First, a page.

Posted by: Marty | November 22, 2011

Silas Noel: Stalwart Against Campbellism

May 05, 1839 – Silas Mercer Noel in the fifty-sixth year of his earthly journey was called home to glory. His remains were taken to Frankfort, Kentucky and buried in the family burying ground. On Aug. 12, 1783 Silas was born into the family of Rev. and Mrs. Theodoric Noel in Essex County, Virginia. At an early age he was placed under the instruction of Robert B. Semple, the famed Baptist historian who had been baptized by Rev. Noel in 1789. Later he studied medicine and law and was admitted to the bar before his twentieth birthday. When he was 21 he married Miss Maria Warring, and they parented 13 children. Silas prospered in the law profession until he came under the conviction of sin, when a great revival swept through Kentucky at the turn of the century. In 1811 he received full assurance of his salvation, and received believers baptism by Rev. William Hickman, an early Baptist preacher in Ky. Silas showed a great zeal for the Lord’s work, and was licensed to preach, and then ordained as pastor of the Church at Big Spring in Woodford County in 1813, and the work of God grew. Then he was called to pastor the Baptist church at Frankfort, and the church grew into a large, prosperous congregation. Also five other Baptist churches were started in adjacent communities. At this time Noel was appointed circuit judge of the Fourth Judicial District, but he gave it up to devote full time to the church, looking to the church to supply his needs. As pastor of the Great Crossing Baptist Church of Scott Co. he baptized 359 converts the first year of his ministry. He also founded the Baptist Education Society of Kentucky.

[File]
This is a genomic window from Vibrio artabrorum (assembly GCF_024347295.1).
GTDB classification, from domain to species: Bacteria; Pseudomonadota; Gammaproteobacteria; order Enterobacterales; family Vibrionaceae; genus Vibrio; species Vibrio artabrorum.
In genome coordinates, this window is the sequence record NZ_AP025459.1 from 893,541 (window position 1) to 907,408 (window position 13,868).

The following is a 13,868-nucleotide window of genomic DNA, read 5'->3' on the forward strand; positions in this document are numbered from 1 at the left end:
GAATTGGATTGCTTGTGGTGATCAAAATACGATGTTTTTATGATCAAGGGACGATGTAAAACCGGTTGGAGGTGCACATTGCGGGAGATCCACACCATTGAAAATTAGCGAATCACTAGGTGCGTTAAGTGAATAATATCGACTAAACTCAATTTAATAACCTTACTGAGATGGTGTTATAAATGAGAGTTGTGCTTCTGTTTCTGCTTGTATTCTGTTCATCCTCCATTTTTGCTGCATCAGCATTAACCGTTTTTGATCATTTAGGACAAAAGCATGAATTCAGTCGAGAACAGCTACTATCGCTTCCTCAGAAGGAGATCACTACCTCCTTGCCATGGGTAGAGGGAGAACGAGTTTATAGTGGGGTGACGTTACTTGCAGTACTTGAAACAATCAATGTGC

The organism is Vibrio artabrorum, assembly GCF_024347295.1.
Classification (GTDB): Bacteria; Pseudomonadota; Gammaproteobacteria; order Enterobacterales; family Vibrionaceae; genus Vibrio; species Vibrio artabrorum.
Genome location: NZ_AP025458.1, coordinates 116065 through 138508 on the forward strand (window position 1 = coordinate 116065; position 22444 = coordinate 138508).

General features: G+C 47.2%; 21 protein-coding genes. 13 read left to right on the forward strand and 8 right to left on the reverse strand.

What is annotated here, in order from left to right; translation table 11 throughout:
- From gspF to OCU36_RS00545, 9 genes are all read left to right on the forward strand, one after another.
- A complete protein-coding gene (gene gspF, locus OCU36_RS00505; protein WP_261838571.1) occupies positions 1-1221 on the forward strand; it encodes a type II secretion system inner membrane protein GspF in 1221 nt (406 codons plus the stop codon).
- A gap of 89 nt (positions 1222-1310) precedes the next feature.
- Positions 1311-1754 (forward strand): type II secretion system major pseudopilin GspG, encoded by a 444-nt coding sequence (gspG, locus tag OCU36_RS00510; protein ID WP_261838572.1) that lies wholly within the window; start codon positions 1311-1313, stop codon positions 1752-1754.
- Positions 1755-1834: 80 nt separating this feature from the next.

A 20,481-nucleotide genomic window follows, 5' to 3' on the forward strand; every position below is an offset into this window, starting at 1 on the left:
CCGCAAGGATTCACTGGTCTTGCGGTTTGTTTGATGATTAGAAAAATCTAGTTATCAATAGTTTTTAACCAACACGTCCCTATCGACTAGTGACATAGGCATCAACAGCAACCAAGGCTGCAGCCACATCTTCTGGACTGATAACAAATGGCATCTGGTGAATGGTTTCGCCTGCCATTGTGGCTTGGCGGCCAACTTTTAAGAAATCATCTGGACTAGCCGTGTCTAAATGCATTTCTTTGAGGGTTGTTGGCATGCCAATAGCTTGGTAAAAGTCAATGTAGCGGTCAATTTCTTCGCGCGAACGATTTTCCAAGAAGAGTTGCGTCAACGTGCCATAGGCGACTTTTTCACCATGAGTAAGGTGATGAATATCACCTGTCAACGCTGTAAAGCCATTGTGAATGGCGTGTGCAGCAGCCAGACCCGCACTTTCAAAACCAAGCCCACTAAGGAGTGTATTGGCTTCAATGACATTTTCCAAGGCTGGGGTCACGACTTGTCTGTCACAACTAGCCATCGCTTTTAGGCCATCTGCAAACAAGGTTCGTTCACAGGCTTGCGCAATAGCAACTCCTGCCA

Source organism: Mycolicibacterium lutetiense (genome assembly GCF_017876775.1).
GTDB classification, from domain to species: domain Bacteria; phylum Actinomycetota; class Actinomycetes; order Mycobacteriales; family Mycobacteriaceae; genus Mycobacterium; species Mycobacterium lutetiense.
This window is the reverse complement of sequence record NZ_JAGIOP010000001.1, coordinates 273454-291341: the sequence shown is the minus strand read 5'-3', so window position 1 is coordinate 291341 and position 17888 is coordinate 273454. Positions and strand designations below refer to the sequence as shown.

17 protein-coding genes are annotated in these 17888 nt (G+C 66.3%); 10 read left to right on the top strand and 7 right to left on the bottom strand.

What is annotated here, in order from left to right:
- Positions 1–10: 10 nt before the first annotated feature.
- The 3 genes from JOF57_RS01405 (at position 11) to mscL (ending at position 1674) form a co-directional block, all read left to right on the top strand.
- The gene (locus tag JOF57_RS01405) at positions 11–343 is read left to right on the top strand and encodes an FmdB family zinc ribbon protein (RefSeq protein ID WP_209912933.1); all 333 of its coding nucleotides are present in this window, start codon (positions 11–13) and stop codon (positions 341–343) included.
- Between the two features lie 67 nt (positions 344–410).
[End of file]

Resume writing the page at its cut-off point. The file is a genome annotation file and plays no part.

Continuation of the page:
Condensed by Greg J. Dixon from: This Day in Baptist History II: Cummins and Thompson, BJU Press: pp. 246-48. [CF: William B. Sprague, Annals of the American Pulpit (New York: Robert Carter and Brothers, 1865), p. 628.]

Noel was also a great opponent of the innovations of Alexander Campbell. He was the author of a circular letter to the Franklin Baptist Association of Kentucky in 1830 detailing Thirty-nine Articles on the errors of Campbellism taken directly from Mr. Campbell’s publications “The Christian Baptist” and “The Millennial Harbinger.” Dr. Noel was a stalwart in the struggle against Campbellism, which at that time was causing great schism in the churches of Kentucky. Campbell was a dissembler who subverted churches and over-threw the faith of some. Silas Noel rose to the challenge of his day and nobly defended the faith once delivered to the saints.

MT (This is a re-post from my old blogspot page)


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